Two nurses from Indonesia and one from the Philippines cleared Japanese-language requirements and passed the national nursing exam in February, the Health, Labor and Welfare Ministry said Friday.
The three, who are among 257 people in Japan under free-trade agreements with Indonesia and the Philippines, will be allowed to stay in Japan indefinitely.
The three were the first applicants to pass Japan’s nursing qualification exam among hundreds of foreign nurses in the country under FTAs.
The two Indonesians, who have been in Japan since 2008, are working at a hospital in Sanjo, Niigata Prefecture.
The Filipino nurse has been working at a hospital in Ashikaga, Tochigi Prefecture, since arriving in Japan last year.
Japan, a rapidly aging society, began accepting foreign nurses and caregivers in 2008 due to domestic labor shortages in medical and nursing service fields.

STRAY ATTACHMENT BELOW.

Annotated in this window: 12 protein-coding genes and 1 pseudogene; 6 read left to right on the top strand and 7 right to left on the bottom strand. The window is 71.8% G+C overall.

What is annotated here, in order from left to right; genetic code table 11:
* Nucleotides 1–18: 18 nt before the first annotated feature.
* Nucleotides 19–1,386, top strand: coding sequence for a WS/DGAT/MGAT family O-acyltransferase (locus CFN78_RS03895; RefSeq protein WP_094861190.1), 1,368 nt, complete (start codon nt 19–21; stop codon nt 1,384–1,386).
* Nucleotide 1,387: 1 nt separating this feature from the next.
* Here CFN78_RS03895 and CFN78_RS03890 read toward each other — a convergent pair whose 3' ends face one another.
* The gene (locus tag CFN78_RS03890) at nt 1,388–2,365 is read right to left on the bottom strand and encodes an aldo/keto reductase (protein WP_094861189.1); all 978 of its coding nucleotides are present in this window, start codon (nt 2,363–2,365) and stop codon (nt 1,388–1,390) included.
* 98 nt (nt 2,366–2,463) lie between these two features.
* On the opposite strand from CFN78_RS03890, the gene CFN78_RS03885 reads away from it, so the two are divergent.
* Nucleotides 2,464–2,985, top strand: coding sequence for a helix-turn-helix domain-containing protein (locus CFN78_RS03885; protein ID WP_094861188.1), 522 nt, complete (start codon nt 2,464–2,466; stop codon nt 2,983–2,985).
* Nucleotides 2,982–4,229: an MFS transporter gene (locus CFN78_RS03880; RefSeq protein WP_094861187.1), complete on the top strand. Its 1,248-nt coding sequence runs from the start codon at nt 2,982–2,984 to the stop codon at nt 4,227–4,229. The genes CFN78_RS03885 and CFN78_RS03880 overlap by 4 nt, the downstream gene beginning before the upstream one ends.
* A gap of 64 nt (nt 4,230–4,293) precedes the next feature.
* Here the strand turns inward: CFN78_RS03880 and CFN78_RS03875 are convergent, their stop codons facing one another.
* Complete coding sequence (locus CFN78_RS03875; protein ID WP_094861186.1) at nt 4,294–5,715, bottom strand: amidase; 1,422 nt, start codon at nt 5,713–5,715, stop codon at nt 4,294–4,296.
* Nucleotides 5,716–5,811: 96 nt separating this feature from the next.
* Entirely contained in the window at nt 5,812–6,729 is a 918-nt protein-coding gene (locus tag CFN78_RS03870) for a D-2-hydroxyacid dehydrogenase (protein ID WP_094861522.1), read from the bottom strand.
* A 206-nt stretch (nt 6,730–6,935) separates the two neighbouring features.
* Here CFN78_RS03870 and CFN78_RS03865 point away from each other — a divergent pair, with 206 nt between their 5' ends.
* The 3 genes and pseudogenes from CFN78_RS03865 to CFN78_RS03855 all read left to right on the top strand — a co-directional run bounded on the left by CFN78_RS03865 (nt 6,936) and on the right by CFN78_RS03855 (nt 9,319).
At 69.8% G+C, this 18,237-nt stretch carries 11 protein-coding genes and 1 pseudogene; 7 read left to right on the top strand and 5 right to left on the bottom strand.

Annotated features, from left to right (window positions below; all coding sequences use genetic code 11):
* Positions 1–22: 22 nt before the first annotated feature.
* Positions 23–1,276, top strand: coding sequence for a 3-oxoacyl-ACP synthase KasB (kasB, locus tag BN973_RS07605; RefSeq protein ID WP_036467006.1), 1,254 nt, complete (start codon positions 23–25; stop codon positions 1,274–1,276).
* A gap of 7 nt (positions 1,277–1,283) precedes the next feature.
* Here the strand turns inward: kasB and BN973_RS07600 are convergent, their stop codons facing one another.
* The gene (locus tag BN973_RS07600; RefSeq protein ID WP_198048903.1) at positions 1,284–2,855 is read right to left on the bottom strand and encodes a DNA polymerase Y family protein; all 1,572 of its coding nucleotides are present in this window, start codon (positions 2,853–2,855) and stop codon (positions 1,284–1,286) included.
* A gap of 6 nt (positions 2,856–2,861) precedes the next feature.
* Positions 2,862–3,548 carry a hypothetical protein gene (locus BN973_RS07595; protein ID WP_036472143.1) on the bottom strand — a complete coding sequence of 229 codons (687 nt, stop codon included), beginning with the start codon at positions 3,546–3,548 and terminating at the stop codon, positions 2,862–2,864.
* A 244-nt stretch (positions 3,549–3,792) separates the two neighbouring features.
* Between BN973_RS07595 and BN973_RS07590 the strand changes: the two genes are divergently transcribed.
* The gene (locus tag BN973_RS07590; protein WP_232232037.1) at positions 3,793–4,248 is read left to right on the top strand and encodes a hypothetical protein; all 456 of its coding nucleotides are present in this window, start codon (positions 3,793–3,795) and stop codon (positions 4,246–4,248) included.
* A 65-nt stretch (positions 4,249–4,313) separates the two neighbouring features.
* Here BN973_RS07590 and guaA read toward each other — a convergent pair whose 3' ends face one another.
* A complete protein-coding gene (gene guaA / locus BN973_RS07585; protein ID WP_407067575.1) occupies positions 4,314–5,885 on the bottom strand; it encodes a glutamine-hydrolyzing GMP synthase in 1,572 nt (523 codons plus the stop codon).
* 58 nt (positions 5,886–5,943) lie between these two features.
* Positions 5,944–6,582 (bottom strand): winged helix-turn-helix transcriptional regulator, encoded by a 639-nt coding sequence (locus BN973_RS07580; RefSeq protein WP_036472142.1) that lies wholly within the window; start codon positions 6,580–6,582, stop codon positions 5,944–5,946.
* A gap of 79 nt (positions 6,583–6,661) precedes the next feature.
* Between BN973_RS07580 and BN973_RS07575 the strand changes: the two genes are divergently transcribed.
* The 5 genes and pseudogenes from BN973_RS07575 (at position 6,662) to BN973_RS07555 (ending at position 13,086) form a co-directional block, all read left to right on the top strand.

Foreign nurses are required to return to their home countries if they fail to pass the nurses exam within three years. Caregivers also need to clear Japan’s qualifying exam within four years.
None of the foreign nurses passed last year’s national exams held in February 2009 because, it is thought, kanji and technical terms used in the exam pose a major challenge for foreign nurses.
In talks with Indonesian and Philippine government officials in January, Foreign Minister Katsuya Okada promised to consider addressing the language barriers for foreign nurses.
The health ministry is currently studying using simpler terms in the exam and helping foreign nurses study the Japanese language, ministry officials said.
In the 2008 and 2009 fiscal years through this month, Japan accepted 570 health care workers from Indonesia — 277 nurses and 293 caregivers.